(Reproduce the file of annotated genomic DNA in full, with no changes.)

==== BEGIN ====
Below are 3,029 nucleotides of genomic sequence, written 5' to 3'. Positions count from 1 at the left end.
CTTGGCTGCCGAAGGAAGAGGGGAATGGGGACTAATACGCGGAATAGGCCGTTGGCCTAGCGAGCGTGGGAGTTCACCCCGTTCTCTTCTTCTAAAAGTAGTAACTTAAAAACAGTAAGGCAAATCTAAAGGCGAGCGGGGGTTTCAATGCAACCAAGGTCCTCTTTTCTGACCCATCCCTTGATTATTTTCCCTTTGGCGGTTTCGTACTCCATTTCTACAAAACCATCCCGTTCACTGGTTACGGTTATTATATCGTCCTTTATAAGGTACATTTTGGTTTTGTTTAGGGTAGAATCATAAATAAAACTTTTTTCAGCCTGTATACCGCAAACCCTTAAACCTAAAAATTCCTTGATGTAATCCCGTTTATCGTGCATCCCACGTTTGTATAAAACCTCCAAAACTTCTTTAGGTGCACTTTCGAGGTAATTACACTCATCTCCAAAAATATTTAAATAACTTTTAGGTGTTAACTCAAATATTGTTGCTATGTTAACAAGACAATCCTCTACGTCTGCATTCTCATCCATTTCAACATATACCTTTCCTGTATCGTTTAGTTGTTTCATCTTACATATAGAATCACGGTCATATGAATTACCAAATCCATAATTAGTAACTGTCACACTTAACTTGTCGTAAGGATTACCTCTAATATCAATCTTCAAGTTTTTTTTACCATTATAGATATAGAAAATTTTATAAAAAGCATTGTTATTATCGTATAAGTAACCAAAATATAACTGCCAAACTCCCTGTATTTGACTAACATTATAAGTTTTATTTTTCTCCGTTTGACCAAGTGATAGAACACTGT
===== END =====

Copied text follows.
Below are 3,029 nucleotides of genomic sequence, written 5' to 3'. Positions count from 1 at the left end.
CTTGGCTGCCGAAGGAAGAGGGGAATGGGGACTAATACGCGGAATAGGCCGTTGGCCTAGCGAGCGTGGGAGTTCACCCCGTTCTCTTCTTCTAAAAGTAGTAACTTAAAAACAGTAAGGCAAATCTAAAGGCGAGCGGGGGTTTCAATGCAACCAAGGTCCTCTTTTCTGACCCATCCCTTGATTATTTTCCCTTTGGCGGTTTCGTACTCCATTTCTACAAAACCATCCCGTTCACTGGTTACGGTTATTATATCGTCCTTTATAAGGTACATTTTGGTTTTGTTTAGGGTAGAATCATAAATAAAACTTTTTTCAGCCTGTATACCGCAAACCCTTAAACCTAAAAATTCCTTGATGTAATCCCGTTTATCGTGCATCCCACGTTTGTATAAAACCTCCAAAACTTCTTTAGGTGCACTTTCGAGGTAATTACACTCATCTCCAAAAATATTTAAATAACTTTTAGGTGTTAACTCAAATATTGTTGCTATGTTAACAAGACAATCCTCTACGTCTGCATTCTCATCCATTTCAACATATACCTTTCCTGTATCGTTTAGTTGTTTCATCTTACATATAGAATCACGGTCATATGAATTACCAAATCCATAATTAGTAACTGTCACACTTAACTTGTCGTAAGGATTACCTCTAATATCAATCTTCAAGTTTTTTTTACCATTATAGATATAGAAAATTTTATAAAAAGCATTGTTATTATCGTATAAGTAACCAAAATATAACTGCCAAACTCCCTGTATTTGACTAACATTATAAGTTTTATTTTTCTCCGTTTGACCAAGTGATAGAACACTGT